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15 Films Getting Buzz at the 2020 Sundance Film Festival

A bumper crop of buzz-worthy dramas, comedies, thrillers, horror flicks, documentaries and more hit the 2020 Sundance Film Festival in Park City, Utah this weekend. Last year’s fest produced box office and critical darlings The Farewell, Honey Boy and Brittany Runs a Marathon. Will this year’s batch break big… or wilt away outside of the rarefied Sundance air? Read on for a look at the searing documentaries, intense dramas, spine-tingling screamers and more that are coming in hot to the 2020 Sundance Film Festival, which runs until February 2.

Taylor Swift: Miss Americana

This intimate documentary from Emmy-winning director Lana Wilson could do for Taylor Swift what Homecoming did for Beyoncé — offer a no-holds-barred look at the creative and personal development of one of the most iconic pop stars of our time. The revealing doc hits Sundance on January 23rd ahead of its premiere on Netflix.

The Last Thing He Wanted

Sundance favorite Dee Rees (Mudbound) returns to the fest with a star-studded adaptation of Joan Didion’s novel about a journalist (Anne Hathaway) who gets involved in her father’s (Willem Dafoe) arms dealings in Central America. Ben Affleck, Toby Jones and Rosie Perez also star in this political thriller set amidst the 1980s Central American Contra affair.

Shirley
Filmmaker Josephine Decker (Madeline’s Madeline) returns to Sundance with an offbeat biopic about famed horror author Shirley Jackson. Elisabeth Moss plays the writer of The Lottery and The Haunting of Hill House, who draws inspiration from a young couple who comes to live with her and husband, Stanley Hyman (Michael Stuhlbarg).

Downhill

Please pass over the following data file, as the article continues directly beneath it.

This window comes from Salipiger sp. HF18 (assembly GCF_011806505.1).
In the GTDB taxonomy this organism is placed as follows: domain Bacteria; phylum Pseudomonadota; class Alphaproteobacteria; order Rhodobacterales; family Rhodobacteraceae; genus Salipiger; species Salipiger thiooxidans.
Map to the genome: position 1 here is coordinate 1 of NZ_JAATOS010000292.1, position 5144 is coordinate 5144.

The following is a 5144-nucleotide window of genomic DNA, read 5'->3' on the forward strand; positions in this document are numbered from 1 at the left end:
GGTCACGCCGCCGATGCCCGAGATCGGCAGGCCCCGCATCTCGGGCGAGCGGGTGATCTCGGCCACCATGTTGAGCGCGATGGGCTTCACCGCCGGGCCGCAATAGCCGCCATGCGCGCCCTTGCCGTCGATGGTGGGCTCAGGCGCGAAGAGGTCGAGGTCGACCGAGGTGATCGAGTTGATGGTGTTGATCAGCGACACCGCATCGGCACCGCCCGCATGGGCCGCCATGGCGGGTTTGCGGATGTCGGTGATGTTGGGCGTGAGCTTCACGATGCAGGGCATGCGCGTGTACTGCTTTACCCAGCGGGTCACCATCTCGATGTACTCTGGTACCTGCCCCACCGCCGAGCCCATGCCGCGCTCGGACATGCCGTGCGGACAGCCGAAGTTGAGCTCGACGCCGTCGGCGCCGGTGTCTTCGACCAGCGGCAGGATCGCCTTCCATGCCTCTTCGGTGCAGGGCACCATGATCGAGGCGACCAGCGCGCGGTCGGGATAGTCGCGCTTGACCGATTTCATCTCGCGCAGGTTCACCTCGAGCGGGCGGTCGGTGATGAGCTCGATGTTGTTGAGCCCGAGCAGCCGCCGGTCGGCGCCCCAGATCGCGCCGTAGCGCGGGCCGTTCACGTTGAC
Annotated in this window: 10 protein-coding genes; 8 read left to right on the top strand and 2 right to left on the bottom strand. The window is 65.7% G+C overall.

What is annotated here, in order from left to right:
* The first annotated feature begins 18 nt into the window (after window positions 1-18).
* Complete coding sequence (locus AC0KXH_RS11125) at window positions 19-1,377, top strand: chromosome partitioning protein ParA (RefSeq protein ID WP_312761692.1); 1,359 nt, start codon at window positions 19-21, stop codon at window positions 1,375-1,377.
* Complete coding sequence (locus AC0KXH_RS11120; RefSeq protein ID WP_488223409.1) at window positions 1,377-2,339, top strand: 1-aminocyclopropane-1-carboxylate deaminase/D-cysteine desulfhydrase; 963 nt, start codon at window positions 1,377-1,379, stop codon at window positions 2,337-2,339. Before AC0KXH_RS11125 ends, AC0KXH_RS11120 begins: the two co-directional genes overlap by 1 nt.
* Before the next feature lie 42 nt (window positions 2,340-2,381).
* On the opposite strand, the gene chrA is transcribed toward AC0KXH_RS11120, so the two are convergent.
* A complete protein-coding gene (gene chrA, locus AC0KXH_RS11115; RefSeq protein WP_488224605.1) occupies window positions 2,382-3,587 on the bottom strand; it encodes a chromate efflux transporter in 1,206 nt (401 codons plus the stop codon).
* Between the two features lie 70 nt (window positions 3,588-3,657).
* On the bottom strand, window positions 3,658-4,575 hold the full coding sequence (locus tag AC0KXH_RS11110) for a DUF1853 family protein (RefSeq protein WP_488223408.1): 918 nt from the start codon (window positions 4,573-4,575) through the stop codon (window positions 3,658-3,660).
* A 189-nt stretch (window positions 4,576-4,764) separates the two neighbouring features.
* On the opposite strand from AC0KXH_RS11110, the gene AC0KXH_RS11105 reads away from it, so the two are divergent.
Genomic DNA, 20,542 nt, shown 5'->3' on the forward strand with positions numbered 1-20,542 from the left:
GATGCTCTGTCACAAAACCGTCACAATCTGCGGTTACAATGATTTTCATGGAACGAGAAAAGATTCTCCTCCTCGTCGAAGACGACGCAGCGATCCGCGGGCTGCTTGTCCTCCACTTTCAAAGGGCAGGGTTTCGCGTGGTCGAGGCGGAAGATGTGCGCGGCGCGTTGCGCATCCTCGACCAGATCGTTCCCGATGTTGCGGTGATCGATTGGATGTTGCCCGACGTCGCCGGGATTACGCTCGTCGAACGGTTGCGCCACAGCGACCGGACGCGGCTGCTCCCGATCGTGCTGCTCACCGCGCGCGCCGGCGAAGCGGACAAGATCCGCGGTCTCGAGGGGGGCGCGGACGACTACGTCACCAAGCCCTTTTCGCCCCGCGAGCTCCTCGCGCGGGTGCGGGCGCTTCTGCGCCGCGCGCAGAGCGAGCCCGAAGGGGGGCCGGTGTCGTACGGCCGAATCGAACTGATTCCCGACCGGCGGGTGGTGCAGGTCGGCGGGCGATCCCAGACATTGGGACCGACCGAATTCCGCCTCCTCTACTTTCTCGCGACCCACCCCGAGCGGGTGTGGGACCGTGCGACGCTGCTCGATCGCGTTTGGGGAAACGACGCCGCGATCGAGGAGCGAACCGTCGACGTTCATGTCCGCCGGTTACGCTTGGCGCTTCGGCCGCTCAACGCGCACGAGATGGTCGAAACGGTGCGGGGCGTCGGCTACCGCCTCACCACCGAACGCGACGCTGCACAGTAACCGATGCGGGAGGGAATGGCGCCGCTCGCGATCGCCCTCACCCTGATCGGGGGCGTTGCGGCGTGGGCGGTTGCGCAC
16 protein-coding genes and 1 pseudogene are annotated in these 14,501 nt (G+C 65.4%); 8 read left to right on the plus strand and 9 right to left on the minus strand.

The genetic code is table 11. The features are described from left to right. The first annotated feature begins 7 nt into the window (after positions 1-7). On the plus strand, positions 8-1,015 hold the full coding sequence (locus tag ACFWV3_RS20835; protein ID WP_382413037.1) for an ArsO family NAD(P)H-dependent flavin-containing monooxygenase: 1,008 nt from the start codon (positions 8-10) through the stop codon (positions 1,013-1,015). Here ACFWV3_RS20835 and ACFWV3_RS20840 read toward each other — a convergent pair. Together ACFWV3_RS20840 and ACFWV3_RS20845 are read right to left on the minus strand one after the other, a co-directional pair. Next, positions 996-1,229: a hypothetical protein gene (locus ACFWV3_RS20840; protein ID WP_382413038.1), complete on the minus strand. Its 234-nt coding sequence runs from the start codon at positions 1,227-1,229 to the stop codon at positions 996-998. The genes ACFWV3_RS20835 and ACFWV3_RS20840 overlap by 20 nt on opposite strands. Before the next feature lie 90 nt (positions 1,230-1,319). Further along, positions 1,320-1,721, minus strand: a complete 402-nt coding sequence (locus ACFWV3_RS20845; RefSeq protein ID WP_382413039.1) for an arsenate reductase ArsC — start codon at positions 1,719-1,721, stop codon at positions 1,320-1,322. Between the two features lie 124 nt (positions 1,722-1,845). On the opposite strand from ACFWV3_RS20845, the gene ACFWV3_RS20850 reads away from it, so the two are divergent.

The comedic dynamic duo of Will Ferrell and Julia Louis-Dreyfus star in this Americanized version of the dark Swedish dramedy Force Majeure. Ferrell plays the dad who has to face his wife (Louis-Dreyfus) and kids after seemingly abandoning them during an avalanche that occurs on their family ski trip. Filmmakers Jim Rash and Nat Faxon (The Way Way Back) are behind this comedy that premieres at Sundance ahead of its theatrical release in February.

The Go-Go’s
Belinda Carlisle, Jane Wiedlin and other members of The Go-Go’s dish on the drug-fueled early days of the iconic band behind hits like “Vacation” and “Our Lips Are Sealed.” Filmmaker Alison Ellwood’s documentary digs into the band members’ in-fighting and substance abuse issues, while also covering the persistence and talent that made The Go-Go’s one of pop music’s most influential groups.

Promising Young Woman

Filmmaker Emerald Fennell scored an Emmy nomination for her work on Killing Eve, and her script for Promising Young Woman made the 2018 Black List. So it’s no surprise that Carey Mulligan is already earning raves for her intense performance in Fennell’s topical thriller, about a seemingly normal woman who delivers harsh vengeance to men as a way of dealing with her past trauma.

Wendy